The place were the iron rivets are now is were the brass rivets like the one on the sides used to be, they closed the old holes with iron placing the reinforcement. Its clear this breastplate was transformed as Lansquenet put it for a siege or a campaign, closing it more on the neck in the process providing more protection.
ulfberth is offline   Reply With Quote
Old 28th March 2020, 07:59 PM   #11
fernando
Lead Moderator European Armoury
 
fernando's Avatar
 
Join Date: Dec 2004
Location: Portugal
Posts: 7,833
Default

Duly noted, Dirk .
fernando is offline   Reply With Quote
Old 28th March 2020, 09:16 PM   #12
ulfberth
Member
 
Join Date: Jul 2014
Posts: 278
Default

this armor is obviously from a high ranked officer and more decorated , but if you look closely it has also brass decoration on the sides , decorated with similar lines across the torso and even a resembling shape. It is in Musee de L'armee in Paris and is described as " armor for the siege circa 1670" if you look closely you can see that this helmet has also reinforcement plates on top. I wonder if the two bolts on the breastplate are used to attach extra reinforcement plates to, this method was used at the time on both helmets and breastplates. This closed helmet for the field circa 1620 with bolt on ( removable) reinforcement plates is in the Metmuseum weight 6,293 kilo.
Attached Images
    
ulfberth is offline   Reply With Quote
Old 29th March 2020, 12:48 PM   #13
Lansquenet59
Member
 
Lansquenet59's Avatar
 
Join Date: Jan 2020
Location: France
Posts: 67
Default

Thank you for sharing. I did not know this plate reinforcement system. It's very interesting.
Lansquenet59 is offline   Reply With Quote
Old 29th March 2020, 02:15 PM   #14
fernando
Lead Moderator European Armoury
 
fernando's Avatar
 
Join Date: Dec 2004
Location: Portugal
Posts: 7,833
Default

It must have been hell to keep head (and body) inside these apparatuses; in a warm/hot climate, they become as hot as stoves. In reading chronicles of the (Portuguese) discoveries period in India, those who wore armour couldn't stand the heat and often had to take them off ... and apparently not the reinforced version.
fernando is offline   Reply With Quote
Old 29th March 2020, 02:26 PM   #15
ulfberth
Member
 
Join Date: Jul 2014
Posts: 278
Default

Quote:
Originally Posted by fernando
It must have been hell to keep head (and body) inside these apparatuses; in a warm/hot climate, they become as hot as stoves. In reading chronicles of the (Portuguese) discoveries period in India, those who wore armour couldn't stand the heat and often had to take them off ... and apparently not the reinforced version.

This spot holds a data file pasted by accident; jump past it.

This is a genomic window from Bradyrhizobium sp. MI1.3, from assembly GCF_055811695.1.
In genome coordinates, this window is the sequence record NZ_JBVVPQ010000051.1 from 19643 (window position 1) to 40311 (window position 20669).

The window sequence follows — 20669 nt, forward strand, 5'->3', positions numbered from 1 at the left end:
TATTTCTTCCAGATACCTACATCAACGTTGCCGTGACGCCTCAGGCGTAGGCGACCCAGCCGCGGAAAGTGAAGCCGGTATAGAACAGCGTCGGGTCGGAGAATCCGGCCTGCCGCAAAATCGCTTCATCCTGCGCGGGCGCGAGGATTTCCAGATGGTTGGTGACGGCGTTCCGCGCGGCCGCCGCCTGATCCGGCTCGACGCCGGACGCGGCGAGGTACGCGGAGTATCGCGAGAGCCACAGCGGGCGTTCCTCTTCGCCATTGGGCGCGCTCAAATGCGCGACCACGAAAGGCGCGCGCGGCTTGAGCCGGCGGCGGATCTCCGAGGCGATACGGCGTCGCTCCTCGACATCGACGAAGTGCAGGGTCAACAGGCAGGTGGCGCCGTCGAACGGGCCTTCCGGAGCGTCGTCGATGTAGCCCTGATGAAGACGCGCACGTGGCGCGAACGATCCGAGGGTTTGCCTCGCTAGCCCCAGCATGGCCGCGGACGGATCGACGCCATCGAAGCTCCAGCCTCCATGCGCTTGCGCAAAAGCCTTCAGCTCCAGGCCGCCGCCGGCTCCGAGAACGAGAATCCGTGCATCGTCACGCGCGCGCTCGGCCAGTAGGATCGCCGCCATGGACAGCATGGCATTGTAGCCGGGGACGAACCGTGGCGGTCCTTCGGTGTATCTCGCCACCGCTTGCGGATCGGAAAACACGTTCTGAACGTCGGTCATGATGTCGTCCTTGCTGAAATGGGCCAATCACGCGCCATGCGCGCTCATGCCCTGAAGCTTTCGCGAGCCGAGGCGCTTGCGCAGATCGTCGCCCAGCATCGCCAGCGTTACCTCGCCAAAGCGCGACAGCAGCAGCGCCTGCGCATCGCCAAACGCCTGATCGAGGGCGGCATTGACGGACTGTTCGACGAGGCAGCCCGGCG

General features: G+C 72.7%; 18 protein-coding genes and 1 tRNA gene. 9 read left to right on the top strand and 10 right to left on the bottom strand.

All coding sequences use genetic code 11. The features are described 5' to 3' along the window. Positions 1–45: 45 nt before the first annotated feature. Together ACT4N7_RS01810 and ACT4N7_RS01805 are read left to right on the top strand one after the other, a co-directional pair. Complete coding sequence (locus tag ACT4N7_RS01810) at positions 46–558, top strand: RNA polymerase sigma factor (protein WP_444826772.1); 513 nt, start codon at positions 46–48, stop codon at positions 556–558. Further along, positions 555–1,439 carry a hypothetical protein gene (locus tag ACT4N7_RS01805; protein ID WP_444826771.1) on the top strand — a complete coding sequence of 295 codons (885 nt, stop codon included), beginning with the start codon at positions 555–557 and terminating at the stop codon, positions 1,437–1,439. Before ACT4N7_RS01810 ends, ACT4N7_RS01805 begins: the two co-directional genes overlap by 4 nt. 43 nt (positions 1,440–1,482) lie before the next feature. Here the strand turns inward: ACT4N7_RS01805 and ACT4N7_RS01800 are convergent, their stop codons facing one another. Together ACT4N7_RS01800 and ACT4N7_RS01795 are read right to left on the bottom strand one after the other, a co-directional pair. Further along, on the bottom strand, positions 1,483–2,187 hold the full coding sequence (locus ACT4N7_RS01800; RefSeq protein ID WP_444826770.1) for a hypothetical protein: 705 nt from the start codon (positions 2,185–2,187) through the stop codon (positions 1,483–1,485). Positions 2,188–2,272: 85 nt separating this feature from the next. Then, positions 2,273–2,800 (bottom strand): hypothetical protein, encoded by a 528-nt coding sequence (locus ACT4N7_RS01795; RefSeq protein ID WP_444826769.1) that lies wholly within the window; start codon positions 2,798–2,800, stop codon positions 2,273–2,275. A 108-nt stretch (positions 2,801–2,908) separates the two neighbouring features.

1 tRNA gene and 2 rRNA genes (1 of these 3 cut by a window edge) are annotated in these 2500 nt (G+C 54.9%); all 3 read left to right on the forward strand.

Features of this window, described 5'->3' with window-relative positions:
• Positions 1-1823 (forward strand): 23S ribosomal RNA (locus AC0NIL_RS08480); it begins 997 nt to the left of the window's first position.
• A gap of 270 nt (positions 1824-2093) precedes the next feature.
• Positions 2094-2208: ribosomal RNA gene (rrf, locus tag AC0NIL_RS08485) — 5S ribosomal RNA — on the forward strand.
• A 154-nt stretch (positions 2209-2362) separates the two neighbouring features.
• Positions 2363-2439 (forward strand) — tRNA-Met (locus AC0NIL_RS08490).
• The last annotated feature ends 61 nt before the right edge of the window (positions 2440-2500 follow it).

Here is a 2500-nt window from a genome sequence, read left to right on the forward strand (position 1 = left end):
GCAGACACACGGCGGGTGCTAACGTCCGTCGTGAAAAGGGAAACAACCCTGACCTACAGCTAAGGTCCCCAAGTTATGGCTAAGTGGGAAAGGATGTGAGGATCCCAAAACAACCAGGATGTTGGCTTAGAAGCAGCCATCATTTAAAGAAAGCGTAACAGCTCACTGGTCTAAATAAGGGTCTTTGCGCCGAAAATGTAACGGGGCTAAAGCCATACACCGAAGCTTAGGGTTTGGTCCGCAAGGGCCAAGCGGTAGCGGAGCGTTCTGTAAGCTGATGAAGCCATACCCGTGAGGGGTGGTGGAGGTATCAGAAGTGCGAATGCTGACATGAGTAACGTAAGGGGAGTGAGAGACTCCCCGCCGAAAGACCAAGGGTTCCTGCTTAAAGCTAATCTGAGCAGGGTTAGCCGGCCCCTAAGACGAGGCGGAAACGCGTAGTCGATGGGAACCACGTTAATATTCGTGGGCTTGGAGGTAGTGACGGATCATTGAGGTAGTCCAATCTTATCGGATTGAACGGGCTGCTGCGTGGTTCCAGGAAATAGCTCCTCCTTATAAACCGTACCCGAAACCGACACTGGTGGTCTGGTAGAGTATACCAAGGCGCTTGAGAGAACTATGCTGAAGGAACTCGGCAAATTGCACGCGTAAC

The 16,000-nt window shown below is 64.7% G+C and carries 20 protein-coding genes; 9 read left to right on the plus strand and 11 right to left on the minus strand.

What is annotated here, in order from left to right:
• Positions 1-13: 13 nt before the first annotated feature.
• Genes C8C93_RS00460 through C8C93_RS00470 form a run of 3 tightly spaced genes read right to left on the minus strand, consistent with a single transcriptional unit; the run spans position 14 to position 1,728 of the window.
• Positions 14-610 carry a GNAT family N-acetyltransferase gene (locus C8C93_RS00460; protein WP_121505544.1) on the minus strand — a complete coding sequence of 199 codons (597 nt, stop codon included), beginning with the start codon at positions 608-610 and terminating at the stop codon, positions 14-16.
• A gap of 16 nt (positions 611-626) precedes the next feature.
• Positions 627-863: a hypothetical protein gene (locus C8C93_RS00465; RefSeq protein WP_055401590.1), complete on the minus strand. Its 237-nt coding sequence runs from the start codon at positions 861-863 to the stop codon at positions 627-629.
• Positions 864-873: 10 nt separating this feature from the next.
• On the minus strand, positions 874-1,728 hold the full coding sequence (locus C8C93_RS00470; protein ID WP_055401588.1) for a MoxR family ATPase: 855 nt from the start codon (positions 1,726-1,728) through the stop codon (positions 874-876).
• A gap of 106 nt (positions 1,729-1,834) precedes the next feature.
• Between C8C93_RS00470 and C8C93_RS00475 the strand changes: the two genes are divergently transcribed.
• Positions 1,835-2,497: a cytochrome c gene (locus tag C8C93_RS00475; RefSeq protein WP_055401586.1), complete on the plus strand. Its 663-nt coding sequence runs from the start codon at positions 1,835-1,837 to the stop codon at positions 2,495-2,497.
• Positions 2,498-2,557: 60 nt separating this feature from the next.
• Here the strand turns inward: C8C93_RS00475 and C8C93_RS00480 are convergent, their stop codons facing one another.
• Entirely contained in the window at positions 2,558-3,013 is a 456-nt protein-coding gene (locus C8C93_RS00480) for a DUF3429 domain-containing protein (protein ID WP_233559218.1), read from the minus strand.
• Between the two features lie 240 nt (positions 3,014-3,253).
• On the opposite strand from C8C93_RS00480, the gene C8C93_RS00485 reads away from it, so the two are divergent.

take in account the padded liner in helmets and gambason worn under the armor
ulfberth is offline   Reply With Quote
Old 29th March 2020, 04:23 PM   #16
Victrix
Member
 
Victrix's Avatar
 
Join Date: Apr 2017
Location: Sweden
Posts: 371
Default

Quote:
Originally Posted by fernando
It must have been hell to keep head (and body) inside these apparatuses; in a warm/hot climate, they become as hot as stoves. In reading chronicles of the (Portuguese) discoveries period in India, those who wore armour couldn't stand the heat and often had to take them off ... and apparently not the reinforced version.


Hence the popularity of wearing mail armour in the Middle East and other hot places. Air could circulate and heat evaporate.
Victrix is offline   Reply With Quote
Old 29th March 2020, 04:25 PM   #17
fernando
Lead Moderator European Armoury
 
fernando's Avatar
 
Join Date: Dec 2004
Location: Portugal
Posts: 7,833
Default

Quote:
Originally Posted by Victrix
Hence the popularity of wearing mail armour in the Middle East and other hot places. Air could circulate and heat evaporate.

Yes; no sauna .
fernando is offline   Reply With Quote
Old 29th March 2020, 06:29 PM   #18
ulfberth
Member
 
Join Date: Jul 2014
Posts: 278
Default

another example of a reinforcement breastplate, to be bolted on and worn on top of the regular breastplate and make it bulletproof, weight 6,662 kg, era circa 1630 origin Italian , Metropolitan Museum.
Attached Images
 
ulfberth is offline   Reply With Quote
Reply


Thread Tools Search this Thread
Search this Thread:

Advanced Search
Display Modes

Posting Rules
You may not post new threads
You may not post replies
You may not post attachments
You may not edit your posts

vB code is On
Smilies are On
[IMG] code is On
HTML code is Off
Forum Jump



All times are GMT. The time now is 04:13 PM.


Powered by: vBulletin Version 3.0.3
Copyright ©2000 - 2020, Jelsoft Enterprises Ltd.
Posts are regarded as being copyrighted by their authors and the act of posting material is deemed to be a granting of an irrevocable nonexclusive license for display here.